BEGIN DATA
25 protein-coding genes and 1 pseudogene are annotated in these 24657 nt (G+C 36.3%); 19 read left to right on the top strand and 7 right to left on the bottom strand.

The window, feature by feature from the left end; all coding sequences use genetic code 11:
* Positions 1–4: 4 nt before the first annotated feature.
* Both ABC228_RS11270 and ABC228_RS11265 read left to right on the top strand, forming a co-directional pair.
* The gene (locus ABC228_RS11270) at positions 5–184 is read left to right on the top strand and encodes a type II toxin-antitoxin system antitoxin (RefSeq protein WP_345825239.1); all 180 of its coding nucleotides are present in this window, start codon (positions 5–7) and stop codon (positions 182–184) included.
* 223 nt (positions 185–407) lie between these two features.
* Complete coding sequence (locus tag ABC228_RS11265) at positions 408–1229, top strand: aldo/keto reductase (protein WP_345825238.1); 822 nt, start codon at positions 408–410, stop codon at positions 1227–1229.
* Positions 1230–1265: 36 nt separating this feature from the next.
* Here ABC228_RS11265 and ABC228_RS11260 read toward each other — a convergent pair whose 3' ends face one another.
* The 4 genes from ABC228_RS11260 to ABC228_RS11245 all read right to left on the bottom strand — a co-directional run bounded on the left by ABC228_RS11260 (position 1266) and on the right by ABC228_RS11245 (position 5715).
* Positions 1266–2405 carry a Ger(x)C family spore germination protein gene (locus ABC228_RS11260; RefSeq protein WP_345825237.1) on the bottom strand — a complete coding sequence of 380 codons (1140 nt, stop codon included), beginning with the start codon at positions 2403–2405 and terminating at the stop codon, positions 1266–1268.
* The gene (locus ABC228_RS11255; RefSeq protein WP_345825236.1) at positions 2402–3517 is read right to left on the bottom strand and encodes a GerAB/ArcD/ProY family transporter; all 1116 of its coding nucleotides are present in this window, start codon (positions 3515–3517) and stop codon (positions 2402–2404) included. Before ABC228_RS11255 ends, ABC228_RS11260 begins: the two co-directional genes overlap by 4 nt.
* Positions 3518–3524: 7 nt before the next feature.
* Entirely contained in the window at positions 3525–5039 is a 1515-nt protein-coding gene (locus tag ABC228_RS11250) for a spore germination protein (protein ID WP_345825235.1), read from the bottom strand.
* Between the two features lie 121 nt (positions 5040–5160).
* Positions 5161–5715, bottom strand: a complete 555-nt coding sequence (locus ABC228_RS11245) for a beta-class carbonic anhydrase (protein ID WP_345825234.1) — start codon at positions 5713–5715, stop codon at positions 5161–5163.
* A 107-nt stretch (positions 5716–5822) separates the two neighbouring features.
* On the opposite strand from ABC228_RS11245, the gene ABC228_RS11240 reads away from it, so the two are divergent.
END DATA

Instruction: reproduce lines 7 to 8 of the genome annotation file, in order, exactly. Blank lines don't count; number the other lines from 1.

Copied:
* Complete coding sequence (locus tag ABC228_RS11265) at positions 408–1229, top strand: aldo/keto reductase (protein WP_345825238.1); 822 nt, start codon at positions 408–410, stop codon at positions 1227–1229.
* Positions 1230–1265: 36 nt separating this feature from the next.